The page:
Home is where the heart is. Home is where you find acceptance. Home is where you find gentle teachers, new sisters, acculturation. I’ve had many homes — Heimaten, adwaar — many mothers — Mütter, ummhaat — spanning continents. So what is home, exactly?
This is the question posed by the new anthology Being Home from Madville Publishing, and I’ve offered one answer to this question in my essay, “Becoming Bedouin: Daughter, Sister, Teacher.” Previously published in Silk Road Review, I’m excited to put this piece out in the world to a new audience.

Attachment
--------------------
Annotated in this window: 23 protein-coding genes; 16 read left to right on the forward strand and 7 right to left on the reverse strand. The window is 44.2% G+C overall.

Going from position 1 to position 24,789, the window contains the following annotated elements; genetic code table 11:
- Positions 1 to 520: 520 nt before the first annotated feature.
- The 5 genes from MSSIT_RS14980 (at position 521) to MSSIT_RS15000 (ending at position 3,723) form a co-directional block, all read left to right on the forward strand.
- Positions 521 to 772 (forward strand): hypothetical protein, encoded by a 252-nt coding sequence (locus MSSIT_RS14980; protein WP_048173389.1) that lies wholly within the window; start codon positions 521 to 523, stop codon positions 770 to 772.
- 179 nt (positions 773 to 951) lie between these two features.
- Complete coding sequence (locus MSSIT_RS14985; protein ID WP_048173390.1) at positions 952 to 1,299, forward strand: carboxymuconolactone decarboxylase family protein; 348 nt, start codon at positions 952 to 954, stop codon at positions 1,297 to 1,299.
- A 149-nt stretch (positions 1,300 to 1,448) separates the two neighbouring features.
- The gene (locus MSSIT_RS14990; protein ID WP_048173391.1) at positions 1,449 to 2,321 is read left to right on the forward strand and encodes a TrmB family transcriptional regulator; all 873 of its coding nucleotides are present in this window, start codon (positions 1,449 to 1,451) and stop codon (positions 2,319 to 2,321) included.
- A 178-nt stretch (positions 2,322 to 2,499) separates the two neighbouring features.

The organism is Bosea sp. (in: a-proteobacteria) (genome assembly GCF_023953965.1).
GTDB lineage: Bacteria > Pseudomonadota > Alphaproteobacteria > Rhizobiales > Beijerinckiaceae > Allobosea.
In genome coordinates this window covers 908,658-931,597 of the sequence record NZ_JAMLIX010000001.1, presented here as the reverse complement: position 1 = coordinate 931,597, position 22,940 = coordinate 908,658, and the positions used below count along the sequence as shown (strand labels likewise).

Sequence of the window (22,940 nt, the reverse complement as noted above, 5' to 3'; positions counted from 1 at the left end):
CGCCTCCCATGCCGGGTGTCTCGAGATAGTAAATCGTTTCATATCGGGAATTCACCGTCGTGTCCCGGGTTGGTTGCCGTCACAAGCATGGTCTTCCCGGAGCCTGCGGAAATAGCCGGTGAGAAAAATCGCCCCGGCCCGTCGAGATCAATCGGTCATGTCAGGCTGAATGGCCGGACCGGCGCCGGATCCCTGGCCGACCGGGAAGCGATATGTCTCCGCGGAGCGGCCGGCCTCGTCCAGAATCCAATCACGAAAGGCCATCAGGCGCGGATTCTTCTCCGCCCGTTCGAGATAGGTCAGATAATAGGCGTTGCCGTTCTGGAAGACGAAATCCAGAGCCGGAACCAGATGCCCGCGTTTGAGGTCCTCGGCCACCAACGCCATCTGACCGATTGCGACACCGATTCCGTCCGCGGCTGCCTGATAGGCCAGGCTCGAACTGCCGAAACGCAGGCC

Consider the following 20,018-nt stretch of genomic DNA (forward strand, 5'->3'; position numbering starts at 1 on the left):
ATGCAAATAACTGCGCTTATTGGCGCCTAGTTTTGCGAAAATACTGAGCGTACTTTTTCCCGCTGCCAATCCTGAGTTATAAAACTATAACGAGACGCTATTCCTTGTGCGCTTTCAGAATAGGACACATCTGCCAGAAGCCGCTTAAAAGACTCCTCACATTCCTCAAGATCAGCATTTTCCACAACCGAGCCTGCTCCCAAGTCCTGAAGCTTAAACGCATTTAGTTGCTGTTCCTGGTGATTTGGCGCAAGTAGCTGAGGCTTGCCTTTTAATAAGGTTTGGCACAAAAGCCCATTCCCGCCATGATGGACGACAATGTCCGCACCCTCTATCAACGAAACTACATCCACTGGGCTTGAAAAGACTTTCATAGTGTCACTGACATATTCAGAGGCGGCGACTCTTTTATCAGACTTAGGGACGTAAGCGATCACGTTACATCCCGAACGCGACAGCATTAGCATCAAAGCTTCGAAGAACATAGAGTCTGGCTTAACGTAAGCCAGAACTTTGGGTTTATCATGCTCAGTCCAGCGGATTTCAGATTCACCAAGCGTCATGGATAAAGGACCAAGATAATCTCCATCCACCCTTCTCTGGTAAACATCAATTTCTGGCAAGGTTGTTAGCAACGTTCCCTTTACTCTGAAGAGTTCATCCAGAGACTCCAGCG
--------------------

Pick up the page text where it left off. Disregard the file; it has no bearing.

Most Saturday afternoons … I would be sitting towards the back of the mid-sized bus, waiting for it to be full enough to depart. Sometimes, a local man would stick his head in, take a long look at me, and ask the bus driver, “What’s that ajnabiyya doing on your bus? What could she possibly want in Faiha’?”
“Ajnabiyya?” All three of the drivers always clicked their tongues in the same dismissive fashion, always had the same easy response. “That’s no foreigner! She’s our daughter, Maryah al-Harahsheh.”